If you want to get boys reading more, try an ebook. This was the surprise finding from our study which revealed that ebooks made boys better, keener and more confident readers.
The study, called The Impact of ebooks on the Reading Motivation and Reading Skills of Young People: a study of schools using RM Books, published today, is one of the first and largest to explore the impact of ebooks on reading attitudes, behaviour and attainment in UK schools. Forty schools took part by using RM ebooks for their own literacy projects and a total of 468 pupils were surveyed before and after participating.
The research found that during these projects, which lasted for an average of 4.2 months, boys' reading levels increased by an average of 8.4 months, compared to 7.2 months progress made by girls. At the same time, the percentage of boys that felt reading was difficult almost halved from 28.0% to 15.9%, suggesting that confidence in their own reading ability also increased as a result of this project. Twice as many boys also thought reading was cool at the end of the project, increasing from 34.4% before to 66.5% afterwards.
The ebooks study had the greatest impact on boys who did not enjoy reading at the beginning of the project with the percentage of the most reluctant readers saying they enjoyed reading using technology increasing from half (49.2%) to almost two thirds (64.2%). It was fascinating that the most reluctant boys said that as well as reading more often on screen after the study they also read four times more paper books, indicating that the project has opened up the world of reading for this group of pupils on paper as well as on screen.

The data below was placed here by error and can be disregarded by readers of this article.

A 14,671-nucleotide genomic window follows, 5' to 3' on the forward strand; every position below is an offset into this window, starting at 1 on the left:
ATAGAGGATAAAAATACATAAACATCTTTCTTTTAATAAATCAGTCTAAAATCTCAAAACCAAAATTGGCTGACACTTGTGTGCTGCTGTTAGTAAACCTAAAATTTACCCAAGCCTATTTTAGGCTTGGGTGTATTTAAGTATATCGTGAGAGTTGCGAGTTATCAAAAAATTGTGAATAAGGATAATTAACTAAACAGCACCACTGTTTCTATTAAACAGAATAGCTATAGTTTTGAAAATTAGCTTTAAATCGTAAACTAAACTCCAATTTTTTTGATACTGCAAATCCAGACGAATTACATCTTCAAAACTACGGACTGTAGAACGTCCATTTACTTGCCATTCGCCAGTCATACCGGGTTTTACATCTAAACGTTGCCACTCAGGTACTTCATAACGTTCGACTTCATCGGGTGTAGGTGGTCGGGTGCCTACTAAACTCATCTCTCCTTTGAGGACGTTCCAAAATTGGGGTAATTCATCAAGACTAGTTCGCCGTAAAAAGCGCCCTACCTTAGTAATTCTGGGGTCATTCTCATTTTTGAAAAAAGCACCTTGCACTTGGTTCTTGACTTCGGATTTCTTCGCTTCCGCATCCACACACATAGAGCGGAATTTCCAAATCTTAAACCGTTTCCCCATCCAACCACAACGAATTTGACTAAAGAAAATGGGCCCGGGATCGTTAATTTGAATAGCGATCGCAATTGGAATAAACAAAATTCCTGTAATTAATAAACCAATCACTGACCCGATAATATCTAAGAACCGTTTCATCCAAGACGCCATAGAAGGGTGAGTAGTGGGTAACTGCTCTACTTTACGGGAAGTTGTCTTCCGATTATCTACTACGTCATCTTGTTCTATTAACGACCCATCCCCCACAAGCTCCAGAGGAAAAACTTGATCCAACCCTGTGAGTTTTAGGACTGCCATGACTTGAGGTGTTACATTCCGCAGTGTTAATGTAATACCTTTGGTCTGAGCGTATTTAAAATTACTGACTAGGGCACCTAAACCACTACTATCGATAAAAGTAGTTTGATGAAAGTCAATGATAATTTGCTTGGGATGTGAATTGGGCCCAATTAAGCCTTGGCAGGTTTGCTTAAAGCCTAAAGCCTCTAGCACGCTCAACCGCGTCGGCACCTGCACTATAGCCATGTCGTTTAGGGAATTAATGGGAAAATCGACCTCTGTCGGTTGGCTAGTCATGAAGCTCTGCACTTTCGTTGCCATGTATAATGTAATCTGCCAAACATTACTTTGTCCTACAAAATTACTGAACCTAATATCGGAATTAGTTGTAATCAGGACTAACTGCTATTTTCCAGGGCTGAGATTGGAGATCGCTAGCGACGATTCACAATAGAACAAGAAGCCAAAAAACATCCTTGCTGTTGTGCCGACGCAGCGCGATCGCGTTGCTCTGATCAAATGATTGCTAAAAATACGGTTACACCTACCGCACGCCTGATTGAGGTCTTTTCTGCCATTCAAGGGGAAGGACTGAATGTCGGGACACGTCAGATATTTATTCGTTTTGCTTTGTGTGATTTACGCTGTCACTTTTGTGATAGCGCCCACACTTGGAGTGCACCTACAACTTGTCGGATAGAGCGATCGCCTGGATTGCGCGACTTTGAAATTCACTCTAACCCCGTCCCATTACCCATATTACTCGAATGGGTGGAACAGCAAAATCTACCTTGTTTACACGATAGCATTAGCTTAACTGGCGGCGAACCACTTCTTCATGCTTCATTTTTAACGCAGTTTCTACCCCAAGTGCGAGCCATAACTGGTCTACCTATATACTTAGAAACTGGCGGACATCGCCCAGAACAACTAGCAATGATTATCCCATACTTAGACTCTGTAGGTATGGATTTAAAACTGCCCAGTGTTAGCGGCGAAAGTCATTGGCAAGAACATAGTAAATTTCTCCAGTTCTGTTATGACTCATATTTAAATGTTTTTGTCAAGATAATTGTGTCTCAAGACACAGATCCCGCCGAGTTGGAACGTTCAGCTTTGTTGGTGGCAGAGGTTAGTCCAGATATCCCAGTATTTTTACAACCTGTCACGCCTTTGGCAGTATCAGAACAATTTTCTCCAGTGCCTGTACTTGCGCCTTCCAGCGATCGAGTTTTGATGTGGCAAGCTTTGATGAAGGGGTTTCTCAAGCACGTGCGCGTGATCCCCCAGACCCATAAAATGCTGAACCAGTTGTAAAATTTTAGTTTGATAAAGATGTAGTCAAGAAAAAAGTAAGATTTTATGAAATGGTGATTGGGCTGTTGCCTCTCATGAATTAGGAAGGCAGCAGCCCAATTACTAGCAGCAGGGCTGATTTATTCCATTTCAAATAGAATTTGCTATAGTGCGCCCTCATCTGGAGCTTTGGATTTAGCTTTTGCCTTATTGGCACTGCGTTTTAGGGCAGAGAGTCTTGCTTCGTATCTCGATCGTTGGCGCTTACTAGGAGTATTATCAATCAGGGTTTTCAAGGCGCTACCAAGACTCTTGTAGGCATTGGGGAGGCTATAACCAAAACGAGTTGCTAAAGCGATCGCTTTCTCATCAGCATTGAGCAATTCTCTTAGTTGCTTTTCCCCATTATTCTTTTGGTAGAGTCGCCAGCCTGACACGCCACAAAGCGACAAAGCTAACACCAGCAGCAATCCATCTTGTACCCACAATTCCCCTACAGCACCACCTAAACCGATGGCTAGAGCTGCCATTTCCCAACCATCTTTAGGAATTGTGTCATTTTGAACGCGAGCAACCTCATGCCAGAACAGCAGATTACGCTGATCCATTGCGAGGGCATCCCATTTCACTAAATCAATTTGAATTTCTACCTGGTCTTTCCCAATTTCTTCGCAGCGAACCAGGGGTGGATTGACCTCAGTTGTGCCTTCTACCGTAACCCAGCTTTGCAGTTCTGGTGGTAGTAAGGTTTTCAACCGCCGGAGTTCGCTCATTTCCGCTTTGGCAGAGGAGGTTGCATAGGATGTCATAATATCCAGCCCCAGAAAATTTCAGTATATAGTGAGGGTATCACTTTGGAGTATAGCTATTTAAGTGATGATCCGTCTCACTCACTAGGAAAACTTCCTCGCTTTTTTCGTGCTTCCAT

The National Literacy Trust's annual literacy survey from 2014 reflects the prevalence and popularity of reading on screen. The survey found that 88.6% of the 30,032 children and young people aged 8-16 asked said they read using technology. This research found that 75.2% said they enjoyed reading using technology compared to 56.7% who said they enjoyed reading on paper. The survey noted that reading ebooks tripled between 2010 and 2014 from 5.6% to 15.3%.
We want as many children as possible to enjoy reading because they are more likely to do better at school and beyond and we must recognise the increased reading opportunities that technology-based formats can offer pupils. There are many reasons why children like to use ebooks. These include that the text size and overlay colour can be changed and that they can choose how many words there are on each page, which can be very helpful for children who struggle to read. Most importantly, technology can get pupils to read in homes where there are few books or none at all.
The National Literacy Trust is a national charity dedicated to raising literacy levels in the UK. Our research and analysis make us the leading authority on literacy. We run projects in the poorest communities, campaign to make literacy a priority for politicians and parents, and support schools. To find out more, visit: www.literacytrust.org.uk